According to the National Cancer Institute, prostate cancer is the second most common cancer in American men (after skin cancer). The term “prostate cancer” refers to any cancer that starts in the prostate gland. What is the prostate gland? It is a walnut-sized gland near the penis and bladder that produces semen.
The risk of prostate cancer increases with age. That means it’s a good idea to talk to your doctor about the pros and cons of getting a prostate exam after age 50.
This type of cancer usually lasts a very long time and usually has few symptoms. According to the Prostate Cancer Foundation, many of the symptoms associated with cancer can indicate benign conditions such as prostate hypertrophy or, in the short term, BPH. However, some forms of aggressive prostate cancer grow quickly, so tell your doctor if you have any of the following symptoms:
- Weak or stagnant flow of urine – If you are having trouble urinating, it could be a sign of an enlarged prostate, a tumor, or cancer.
- Frequent Urination – Finding yourself needing to urinate frequently, especially at night, may not be just a nuisance.
- Burning and Pain When Urinating – Many different conditions can cause pain and burning when urinating, including prostatitis and cancer infections.
- Blood in urine or semen – If you notice blood in your urine or semen, see your doctor immediately.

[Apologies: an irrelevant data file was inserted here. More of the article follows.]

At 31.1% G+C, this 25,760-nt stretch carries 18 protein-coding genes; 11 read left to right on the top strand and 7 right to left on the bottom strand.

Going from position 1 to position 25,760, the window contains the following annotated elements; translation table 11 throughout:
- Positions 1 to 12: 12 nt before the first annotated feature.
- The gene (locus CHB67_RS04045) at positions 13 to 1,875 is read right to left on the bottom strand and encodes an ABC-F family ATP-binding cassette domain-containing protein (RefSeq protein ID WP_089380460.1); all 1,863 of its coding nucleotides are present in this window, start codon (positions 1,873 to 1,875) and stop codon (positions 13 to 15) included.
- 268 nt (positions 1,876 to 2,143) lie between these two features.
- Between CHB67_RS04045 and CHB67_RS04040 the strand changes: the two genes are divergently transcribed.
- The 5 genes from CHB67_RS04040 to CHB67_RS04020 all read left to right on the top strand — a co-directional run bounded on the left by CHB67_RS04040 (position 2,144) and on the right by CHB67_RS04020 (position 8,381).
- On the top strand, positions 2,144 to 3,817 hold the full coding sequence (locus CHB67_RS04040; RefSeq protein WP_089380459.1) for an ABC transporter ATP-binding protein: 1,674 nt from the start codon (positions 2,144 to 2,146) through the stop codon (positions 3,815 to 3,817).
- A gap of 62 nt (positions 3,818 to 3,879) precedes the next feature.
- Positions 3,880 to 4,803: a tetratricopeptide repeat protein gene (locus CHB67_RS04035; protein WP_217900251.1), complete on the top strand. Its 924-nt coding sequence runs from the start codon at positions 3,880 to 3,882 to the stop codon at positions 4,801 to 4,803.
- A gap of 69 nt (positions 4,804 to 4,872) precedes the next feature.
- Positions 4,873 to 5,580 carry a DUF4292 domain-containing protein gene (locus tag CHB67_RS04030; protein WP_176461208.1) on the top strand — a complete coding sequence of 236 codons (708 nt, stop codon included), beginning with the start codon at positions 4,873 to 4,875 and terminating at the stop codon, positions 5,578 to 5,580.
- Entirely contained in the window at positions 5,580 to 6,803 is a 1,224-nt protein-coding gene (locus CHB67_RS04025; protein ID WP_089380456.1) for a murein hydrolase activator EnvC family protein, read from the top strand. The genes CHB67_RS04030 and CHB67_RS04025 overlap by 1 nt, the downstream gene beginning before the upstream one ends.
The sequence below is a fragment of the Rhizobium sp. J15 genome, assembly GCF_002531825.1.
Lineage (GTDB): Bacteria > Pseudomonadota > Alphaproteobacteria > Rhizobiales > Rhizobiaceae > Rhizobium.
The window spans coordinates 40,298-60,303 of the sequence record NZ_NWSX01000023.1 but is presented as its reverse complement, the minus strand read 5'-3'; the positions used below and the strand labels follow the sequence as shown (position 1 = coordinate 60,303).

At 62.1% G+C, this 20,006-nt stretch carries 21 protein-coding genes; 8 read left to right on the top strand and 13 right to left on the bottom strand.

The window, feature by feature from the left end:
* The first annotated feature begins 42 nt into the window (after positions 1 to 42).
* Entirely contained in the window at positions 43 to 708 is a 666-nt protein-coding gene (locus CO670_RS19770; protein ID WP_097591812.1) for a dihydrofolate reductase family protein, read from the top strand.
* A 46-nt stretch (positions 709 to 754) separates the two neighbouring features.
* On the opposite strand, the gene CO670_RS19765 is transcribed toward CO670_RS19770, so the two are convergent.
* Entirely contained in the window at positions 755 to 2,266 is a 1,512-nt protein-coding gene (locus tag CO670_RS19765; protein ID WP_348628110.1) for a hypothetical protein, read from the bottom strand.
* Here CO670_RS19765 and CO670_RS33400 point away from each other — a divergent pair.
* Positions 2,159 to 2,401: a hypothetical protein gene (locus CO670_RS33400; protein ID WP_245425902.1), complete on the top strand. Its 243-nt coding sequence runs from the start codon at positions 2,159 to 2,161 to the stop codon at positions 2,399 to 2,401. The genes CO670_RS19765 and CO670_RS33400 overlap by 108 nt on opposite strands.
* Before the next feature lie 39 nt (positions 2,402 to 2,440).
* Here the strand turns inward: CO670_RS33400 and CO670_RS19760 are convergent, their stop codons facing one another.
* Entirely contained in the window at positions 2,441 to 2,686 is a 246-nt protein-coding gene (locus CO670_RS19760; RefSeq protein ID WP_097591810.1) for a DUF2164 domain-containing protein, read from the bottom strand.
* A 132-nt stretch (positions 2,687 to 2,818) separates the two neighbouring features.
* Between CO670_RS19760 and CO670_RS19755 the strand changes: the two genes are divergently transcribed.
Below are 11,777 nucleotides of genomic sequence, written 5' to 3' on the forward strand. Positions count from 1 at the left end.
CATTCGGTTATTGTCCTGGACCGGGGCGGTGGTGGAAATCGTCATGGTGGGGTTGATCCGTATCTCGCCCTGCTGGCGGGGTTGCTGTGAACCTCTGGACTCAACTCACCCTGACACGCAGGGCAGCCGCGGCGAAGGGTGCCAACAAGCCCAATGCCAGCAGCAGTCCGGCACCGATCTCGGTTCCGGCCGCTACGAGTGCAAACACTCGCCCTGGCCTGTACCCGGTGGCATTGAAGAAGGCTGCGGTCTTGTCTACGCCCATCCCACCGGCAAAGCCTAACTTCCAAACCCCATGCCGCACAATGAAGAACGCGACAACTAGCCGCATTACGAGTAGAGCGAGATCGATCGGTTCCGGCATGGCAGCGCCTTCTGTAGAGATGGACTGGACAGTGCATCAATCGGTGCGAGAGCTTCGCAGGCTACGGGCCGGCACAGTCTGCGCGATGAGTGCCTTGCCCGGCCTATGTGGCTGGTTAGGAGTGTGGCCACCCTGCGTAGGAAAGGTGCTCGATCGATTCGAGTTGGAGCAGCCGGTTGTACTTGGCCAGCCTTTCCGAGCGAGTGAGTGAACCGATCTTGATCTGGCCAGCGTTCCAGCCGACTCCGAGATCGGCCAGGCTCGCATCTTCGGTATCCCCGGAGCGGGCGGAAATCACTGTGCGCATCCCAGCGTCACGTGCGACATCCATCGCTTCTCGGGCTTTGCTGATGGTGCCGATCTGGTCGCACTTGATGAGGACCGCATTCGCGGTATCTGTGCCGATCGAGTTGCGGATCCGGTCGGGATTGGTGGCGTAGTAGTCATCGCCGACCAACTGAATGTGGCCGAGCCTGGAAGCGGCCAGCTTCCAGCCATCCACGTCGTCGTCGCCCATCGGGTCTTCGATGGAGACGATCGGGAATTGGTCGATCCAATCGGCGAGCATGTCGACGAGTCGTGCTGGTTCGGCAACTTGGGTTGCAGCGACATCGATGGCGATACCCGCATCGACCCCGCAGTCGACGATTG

- Hip or Pelvic Pain – Your hip or pelvic pain can have many causes, but if there is no specific cause, such as a recent injury, it could be a prostate problem.
- Painful Ejaculation – Painful ejaculation is a troublesome symptom and you should consult a doctor or urologist.
- Erectile Dysfunction – Erectile dysfunction is a common condition among older men and can be a symptom of prostate disease or cancer.
If you are older than 65, are of African descent, or have other risk factors for prostate cancer, it’s a good idea to keep an eye out for any symptoms. While something other than cancer may explain your symptoms, it’s best to find out that the disease can be treated if needed. Fortunately, most prostate cancers are treatable or curable if detected early.
Prostate diseases like cancer are a concern, but you can be proactive by talking to your doctor about your risk factors and taking steps to reduce your cancer risk.